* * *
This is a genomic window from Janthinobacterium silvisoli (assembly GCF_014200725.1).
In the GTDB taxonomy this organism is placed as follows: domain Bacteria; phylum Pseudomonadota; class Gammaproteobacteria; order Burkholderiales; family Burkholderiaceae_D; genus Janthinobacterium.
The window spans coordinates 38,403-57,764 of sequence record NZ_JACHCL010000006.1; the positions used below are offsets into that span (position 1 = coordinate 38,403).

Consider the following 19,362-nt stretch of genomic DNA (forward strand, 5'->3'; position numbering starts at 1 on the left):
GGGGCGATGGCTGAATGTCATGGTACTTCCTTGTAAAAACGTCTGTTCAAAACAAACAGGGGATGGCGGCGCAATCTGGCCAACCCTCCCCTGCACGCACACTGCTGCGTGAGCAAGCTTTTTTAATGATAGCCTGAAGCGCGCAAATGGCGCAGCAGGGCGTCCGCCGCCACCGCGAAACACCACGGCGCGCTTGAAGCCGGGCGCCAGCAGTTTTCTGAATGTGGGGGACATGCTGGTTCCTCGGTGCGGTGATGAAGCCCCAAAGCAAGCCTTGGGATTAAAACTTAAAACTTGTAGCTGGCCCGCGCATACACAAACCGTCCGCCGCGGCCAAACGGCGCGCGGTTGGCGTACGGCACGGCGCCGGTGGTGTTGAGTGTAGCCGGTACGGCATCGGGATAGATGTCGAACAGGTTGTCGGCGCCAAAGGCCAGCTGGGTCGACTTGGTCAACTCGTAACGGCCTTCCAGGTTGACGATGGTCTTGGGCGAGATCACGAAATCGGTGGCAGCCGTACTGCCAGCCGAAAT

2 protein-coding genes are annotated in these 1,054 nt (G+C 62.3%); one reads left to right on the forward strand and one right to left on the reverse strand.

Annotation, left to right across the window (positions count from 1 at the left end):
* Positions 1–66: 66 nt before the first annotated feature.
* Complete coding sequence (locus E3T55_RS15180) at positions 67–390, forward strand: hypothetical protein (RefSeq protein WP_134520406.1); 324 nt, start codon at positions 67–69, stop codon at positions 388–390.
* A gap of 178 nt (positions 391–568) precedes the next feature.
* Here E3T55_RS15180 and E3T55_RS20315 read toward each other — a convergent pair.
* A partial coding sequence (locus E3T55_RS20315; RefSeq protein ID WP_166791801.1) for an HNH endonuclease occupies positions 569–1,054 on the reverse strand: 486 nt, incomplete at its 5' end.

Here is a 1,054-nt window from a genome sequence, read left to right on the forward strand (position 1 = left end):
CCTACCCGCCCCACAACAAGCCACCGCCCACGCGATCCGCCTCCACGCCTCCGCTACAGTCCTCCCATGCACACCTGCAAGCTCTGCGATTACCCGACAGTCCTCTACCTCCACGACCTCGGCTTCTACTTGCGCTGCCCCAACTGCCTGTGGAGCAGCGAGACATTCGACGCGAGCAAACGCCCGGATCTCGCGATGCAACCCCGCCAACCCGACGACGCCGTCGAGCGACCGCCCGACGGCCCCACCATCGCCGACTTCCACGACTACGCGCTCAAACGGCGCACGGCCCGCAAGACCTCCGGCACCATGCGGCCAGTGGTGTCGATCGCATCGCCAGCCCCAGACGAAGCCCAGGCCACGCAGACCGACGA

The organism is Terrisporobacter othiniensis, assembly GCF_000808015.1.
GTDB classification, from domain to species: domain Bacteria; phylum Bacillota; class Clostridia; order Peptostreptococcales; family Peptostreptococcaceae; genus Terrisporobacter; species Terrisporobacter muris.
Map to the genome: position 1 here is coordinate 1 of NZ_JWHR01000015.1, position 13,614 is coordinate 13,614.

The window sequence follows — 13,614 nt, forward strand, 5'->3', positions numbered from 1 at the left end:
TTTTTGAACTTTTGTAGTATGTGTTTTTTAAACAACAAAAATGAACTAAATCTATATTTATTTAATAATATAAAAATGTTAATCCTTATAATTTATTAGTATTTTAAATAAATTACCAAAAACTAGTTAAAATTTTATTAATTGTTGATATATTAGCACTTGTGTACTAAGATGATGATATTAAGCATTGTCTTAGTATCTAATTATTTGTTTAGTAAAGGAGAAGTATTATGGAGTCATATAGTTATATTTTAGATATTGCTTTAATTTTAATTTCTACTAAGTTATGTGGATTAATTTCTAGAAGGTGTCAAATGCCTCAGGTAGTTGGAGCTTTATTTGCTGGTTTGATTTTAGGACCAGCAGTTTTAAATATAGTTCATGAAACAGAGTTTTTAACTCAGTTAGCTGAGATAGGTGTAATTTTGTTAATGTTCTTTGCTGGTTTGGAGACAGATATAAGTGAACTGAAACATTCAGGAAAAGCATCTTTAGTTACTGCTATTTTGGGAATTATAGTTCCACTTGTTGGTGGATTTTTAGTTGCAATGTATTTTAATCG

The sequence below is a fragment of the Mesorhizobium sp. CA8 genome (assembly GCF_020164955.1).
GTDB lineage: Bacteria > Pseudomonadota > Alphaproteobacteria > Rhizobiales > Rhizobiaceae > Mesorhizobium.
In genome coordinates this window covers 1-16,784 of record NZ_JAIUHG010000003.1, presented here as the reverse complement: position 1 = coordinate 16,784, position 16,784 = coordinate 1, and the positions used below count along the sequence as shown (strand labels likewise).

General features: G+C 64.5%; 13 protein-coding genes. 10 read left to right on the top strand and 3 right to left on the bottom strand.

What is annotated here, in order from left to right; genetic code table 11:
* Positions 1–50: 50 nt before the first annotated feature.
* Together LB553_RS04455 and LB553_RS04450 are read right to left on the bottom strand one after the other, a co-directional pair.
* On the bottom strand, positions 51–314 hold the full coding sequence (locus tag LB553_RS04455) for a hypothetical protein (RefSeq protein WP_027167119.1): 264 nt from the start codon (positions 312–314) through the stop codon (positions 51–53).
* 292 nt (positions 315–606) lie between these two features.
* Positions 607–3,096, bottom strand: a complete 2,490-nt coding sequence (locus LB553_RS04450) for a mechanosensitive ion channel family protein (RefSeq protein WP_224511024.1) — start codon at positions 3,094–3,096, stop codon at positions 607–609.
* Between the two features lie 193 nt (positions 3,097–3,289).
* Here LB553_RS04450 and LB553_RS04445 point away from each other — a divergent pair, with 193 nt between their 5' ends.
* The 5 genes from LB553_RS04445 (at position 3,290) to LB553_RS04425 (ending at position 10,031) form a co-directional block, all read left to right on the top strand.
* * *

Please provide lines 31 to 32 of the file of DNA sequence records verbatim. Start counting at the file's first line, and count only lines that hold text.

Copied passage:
* Here LB553_RS04450 and LB553_RS04445 point away from each other — a divergent pair, with 193 nt between their 5' ends.
* The 5 genes from LB553_RS04445 (at position 3,290) to LB553_RS04425 (ending at position 10,031) form a co-directional block, all read left to right on the top strand.